Magazine article Sculpture

MEMPHIS: Terri Phillips

Magazine article Sculpture

MEMPHIS: Terri Phillips

Article excerpt

MEMPHIS Terri Phillips TOPS Gallery

The pairing of a live bottom-feeder with bursts of natural sunlight reflected from above was just one example of the paradoxes inherent in both Terri Phillips's installation Chapel of Yes and its unique setting. Mississippi River catfish are a nocturnal, prehistoric-looking species that scour the muddy river substrate for morsels to feed on, often organisms long dead. Unlike most fish, they sink rather than float because of their weighty bone structure. The catfish, then, seems an appropriate mascot for an installation and gallery space searching for meaning and transcendence at the bottom.

TOPS, which opened in 2012, is located in the basement of a historic building in downtown Memphis, just one block from the Mississippi River. To find the space, visitors wander down rickety wooden steps and through a storage basement stocked full of salvage-industrial equipment, printshop materials, and old furniture-forgotten relics waiting for repurposing. At the farthest, and lowest, end of the building, a former coal storage room has been transformed into a space for the display of art.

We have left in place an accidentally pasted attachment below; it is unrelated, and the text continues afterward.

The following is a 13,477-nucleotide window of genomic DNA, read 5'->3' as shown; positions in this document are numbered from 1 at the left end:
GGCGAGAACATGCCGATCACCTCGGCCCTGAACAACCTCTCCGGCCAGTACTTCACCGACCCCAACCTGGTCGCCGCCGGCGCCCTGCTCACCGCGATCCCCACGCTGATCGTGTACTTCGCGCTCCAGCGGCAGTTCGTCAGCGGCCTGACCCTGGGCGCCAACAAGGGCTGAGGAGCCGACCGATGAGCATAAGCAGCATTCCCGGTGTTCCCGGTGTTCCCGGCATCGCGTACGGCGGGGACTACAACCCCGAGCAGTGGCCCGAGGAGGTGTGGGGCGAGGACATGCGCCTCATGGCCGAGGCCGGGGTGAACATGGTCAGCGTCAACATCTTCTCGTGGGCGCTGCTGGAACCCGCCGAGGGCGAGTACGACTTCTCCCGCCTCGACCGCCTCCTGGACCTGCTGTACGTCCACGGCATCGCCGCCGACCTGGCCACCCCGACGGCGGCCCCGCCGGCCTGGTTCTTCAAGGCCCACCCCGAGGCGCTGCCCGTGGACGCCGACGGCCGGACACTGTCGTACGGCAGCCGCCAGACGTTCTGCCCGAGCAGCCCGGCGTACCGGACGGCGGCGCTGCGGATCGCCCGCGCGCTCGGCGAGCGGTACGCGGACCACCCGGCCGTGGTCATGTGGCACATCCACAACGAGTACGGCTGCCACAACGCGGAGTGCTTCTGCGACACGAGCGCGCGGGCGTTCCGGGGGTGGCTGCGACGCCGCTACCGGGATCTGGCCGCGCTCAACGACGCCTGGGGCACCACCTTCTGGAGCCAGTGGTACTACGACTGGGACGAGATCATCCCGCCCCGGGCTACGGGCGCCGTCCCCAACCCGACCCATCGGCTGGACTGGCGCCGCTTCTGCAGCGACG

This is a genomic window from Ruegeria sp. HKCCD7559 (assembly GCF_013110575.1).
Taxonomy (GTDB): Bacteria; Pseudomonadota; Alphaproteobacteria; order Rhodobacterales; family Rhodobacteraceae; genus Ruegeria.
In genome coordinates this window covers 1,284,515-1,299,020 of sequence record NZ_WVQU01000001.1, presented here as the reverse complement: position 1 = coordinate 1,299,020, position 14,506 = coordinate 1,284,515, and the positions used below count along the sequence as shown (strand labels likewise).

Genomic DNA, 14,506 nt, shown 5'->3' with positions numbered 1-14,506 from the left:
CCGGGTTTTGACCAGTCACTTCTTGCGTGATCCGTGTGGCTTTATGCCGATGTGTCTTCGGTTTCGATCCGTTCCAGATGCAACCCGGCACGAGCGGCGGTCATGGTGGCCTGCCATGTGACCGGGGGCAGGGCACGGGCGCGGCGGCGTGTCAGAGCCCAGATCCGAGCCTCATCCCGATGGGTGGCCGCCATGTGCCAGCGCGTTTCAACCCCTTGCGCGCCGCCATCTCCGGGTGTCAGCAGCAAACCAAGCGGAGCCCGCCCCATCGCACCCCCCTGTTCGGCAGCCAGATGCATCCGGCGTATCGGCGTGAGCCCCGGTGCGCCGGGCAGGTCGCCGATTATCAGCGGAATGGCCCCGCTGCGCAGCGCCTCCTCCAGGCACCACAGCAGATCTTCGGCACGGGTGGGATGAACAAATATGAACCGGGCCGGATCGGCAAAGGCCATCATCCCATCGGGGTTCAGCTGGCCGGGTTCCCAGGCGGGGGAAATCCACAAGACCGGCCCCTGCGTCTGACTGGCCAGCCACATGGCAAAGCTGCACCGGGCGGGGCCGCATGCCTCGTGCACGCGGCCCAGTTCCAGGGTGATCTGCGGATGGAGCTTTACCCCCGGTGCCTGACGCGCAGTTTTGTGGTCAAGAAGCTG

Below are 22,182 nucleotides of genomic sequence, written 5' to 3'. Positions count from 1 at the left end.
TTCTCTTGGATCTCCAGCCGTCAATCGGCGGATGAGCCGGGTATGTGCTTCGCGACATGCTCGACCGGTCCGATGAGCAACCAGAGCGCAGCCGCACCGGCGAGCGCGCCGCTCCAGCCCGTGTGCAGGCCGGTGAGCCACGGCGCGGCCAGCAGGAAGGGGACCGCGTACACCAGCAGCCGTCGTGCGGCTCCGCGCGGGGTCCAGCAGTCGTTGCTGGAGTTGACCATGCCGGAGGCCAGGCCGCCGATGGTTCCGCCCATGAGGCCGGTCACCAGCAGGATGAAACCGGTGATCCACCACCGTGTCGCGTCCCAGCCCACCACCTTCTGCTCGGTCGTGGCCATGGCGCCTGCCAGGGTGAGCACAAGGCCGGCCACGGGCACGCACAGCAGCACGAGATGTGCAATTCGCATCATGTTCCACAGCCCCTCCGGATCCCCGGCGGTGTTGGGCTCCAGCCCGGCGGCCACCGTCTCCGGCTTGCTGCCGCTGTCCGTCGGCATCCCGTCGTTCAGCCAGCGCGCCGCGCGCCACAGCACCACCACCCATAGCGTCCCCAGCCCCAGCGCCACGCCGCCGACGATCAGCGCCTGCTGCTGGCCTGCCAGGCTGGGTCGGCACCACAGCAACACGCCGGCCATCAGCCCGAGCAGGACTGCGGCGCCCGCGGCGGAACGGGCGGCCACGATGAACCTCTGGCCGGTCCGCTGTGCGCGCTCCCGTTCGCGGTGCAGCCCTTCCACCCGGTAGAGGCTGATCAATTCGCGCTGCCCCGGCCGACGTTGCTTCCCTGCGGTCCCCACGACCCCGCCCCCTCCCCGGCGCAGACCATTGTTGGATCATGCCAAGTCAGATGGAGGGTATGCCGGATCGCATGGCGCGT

Entering a doorway widened with a sledgehammer, the coal-encrusted walls fell away as Chapel of Yes induced reverence. The experience began with a gleaming white epoxy floor that encouraged visitors to remove their shoes before they even realized the hallowed nature of the work. Although the floor is a permanent fixture of the gallery, for this installation, it functioned to invert norms of high and low; the spotless surface associated purity with what was underfoot-the ground of life itself, rather than the disconnected firmament above. …

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